Fast forward to 2012.
After the war’s end, the “Third Army March” musical score was hidden in plain sight for over 40 years in a band trophy case dedicated to the musicians of the Third Army of WWII. In 2012 a former member of The U.S. Army Band “Pershing’s Own”, Colonel (Va.ARNG-Retired) Lawrence Devron, noticed the aged score which lay dormant in the trophy case. He asked if there was a recording of it. It had never been recorded. Devron later searched online resources and records and found an article, Mr. Tom Diaz, CWO Diaz’ son, had written about his father’s story. He also had a detailed scrapbook and memorabilia of this famous Bandleader father and helped put the history together. Devron worked with The US Army Band staff and located the instrumental parts written from the score and in little over a year, on November 6, 2013, the “Third Army March” was performed and recorded by The U.S. Army Band (TUSAB) “Pershing’s Own” at Brucker Hall on Joint Base Myer-Henderson Hall in Arlington, Virginia. The performing ensemble was The U.S. Army Concert Band conducted by First Lieutenant (1LT) Silas Huff and engineered by the production staff. Mr. Tom Diaz, the late CWO (Retired) Gregorio A. Diaz, Bandleader of the 61st Army Ground Forces Band in Germany, attended the recording session. The recording was the first time the march had been recorded since it was composed for General Patton and the Third US Army. The March had not been heard publicly since 1973 when the Third U.S. Army and the Third Army Band were deactivated. Tom Diaz heard it for the first time and was delighted. Tom’s father had been gone for 24 years and the memories of a soldier father came back. Tom had kept his father’s memory alive and would occasionally go through his father’s WWII scrap book and read about the band, his father, Third Army, and General Patton.
His father had come by ship from Spain to Mexico as a youth. He, like so many, came in from Mexico, undocumented. The U.S Army offered an opportunity. CWO Diaz, joined and later became the Bandmaster for the 6th Cavalry Regiment Band and was stationed with them at Fort Oglethorpe Georgia in 1941.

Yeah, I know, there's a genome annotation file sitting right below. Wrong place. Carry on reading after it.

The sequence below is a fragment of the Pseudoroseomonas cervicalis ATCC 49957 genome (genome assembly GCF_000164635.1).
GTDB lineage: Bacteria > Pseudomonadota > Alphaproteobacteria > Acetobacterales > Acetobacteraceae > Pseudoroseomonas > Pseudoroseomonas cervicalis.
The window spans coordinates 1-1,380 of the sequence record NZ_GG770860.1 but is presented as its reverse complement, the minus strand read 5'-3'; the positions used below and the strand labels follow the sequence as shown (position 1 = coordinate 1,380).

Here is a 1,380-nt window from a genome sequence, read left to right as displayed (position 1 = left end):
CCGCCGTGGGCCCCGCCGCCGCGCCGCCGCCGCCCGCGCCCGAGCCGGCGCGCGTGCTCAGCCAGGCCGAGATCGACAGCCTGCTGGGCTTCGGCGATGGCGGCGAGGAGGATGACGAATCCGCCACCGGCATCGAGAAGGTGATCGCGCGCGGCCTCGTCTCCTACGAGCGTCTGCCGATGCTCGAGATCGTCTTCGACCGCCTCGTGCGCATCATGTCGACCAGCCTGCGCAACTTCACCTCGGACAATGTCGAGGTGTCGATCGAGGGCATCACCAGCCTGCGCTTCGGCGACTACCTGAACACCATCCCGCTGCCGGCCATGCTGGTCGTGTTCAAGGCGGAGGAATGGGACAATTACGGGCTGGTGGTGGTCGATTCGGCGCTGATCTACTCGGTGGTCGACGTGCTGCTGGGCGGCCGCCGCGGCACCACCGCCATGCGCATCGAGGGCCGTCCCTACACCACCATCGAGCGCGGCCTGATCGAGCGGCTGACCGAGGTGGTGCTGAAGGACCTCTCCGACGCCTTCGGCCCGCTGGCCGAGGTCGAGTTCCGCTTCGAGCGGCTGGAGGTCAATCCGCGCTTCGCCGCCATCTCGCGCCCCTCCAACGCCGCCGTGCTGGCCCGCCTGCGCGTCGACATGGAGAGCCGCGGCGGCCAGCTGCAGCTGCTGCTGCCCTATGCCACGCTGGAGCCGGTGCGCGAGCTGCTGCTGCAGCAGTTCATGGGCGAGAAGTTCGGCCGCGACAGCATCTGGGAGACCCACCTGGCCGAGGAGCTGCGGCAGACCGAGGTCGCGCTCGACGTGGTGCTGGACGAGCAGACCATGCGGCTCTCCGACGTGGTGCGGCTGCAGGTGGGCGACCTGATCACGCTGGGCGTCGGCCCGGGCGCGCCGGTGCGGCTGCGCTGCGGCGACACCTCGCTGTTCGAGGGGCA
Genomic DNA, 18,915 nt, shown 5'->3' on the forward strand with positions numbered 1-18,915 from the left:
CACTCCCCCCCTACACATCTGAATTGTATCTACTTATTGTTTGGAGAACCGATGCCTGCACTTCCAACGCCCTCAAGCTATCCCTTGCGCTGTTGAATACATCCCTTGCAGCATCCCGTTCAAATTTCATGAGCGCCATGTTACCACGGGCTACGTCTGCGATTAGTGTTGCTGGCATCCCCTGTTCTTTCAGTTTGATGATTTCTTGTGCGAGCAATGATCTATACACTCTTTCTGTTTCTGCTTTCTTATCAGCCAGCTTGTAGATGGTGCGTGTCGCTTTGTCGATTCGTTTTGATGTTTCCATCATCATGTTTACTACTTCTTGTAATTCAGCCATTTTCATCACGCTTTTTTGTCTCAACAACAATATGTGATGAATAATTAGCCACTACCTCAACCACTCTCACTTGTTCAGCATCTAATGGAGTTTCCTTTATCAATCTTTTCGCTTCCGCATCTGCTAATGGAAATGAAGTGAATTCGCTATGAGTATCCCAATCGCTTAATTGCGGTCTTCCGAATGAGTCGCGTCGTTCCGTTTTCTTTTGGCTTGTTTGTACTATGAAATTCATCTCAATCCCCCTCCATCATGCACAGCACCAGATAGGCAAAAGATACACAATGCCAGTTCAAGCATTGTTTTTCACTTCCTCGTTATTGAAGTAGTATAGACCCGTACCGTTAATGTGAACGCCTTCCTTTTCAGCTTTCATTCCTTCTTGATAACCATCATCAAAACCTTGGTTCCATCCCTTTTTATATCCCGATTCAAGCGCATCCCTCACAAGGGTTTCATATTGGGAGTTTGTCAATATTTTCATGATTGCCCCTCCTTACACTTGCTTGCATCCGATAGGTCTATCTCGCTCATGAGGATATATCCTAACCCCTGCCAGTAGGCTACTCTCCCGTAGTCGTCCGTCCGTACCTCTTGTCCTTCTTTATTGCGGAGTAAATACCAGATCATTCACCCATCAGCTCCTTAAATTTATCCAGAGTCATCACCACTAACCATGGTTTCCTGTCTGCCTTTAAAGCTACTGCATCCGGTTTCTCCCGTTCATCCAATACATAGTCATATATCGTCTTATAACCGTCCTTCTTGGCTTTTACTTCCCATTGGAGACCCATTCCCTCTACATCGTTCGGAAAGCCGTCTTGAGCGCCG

For years, Tom Diaz had remembered and honored his father’s memory through the scrapbook his father had left him. The images and history of the 61st Army Ground Forces Band and the contribution of the musicians, their names, and the information about his father Gregorio Diaz lay out of the public eye for almost 70 years.
Now part of the story is being told on this website to honor this “Band of Heroes,” whose legacy of service is still being carried on in the US Army today by soldier musicians. What you are reading was all made possible for the inclusion in an upcoming book by Denny Hair all about Patton’s Third Army Headquarters in Europe. Mr. Tom Diaz, son of the Bandleader, COL(Ret) Lawrence A. Devron and the United States Army Archives allowed Mr. Hair to obtain the information they had.
This, together from information found in Denny’s upcoming book, and a short history has been provided on this website until the book comes out. Special thanks goes to the Washington Post and their journalist Michael Ruane, who wrote the original article. He forward Denny’s request to Lawrence Devron and from there was allowed to obtain the necessary information to include them in his book before it went to the editor. Many thanks go to several people but chief among them was Mr. Tom Diaz, son of the famous bandleader of the Third Army band.
Here is the link to the story that appeared in the Washington Post :
Toe-tapping Patton march is finally recorded, to the joy of composer’s son
Now let us take a journey back to World War Two and see how Patton came to have the “Third Army Band” as it was known informally.
December 31, 1943 :
In the courtyard of the Tandergee Castle, in Armagh Northern Ireland, a ceremony quite sad in nature for the men of the 6th Cavalry Regiment was taking place. The final parade of a proud cavalry regiment of the US Army was taking place. They had been in continuous service since 1862. The 6th Cavalry Regiment was one of the last regular army cavalry regiments to be de-horsed in 1942. It was one of the first to be fully mechanized. Most standing in the formation had started their military career as mounted horse cavalry. The 6th Cavalry Regimental Band was told they were to no longer be part of the new organization. This was their last performance as the 6th United States Cavalry Regimental Band. This day they once again played the rousing marches and participated in the parade under the able direction of Chief Warrant Officer Gregorio A. Diaz who had the band together with the same men since before the war. The commanding Officer of the 6th Cavalry Regiment gave his prepared remarks. Col. Edward M. Fickett was not sure as to their future as he stood and addressed the 6th Cavalry Regiment for the last time. On January 1st they were to be part of a mechanized Cavalry Group. Unknown to them, this was not a separation but would be the beginning of a fateful year and a half that would bring them into the most celebrated army and under the most colorful combat army leader the world. But for now the sadness of a disbanded regiment was heavy on their hearts and minds.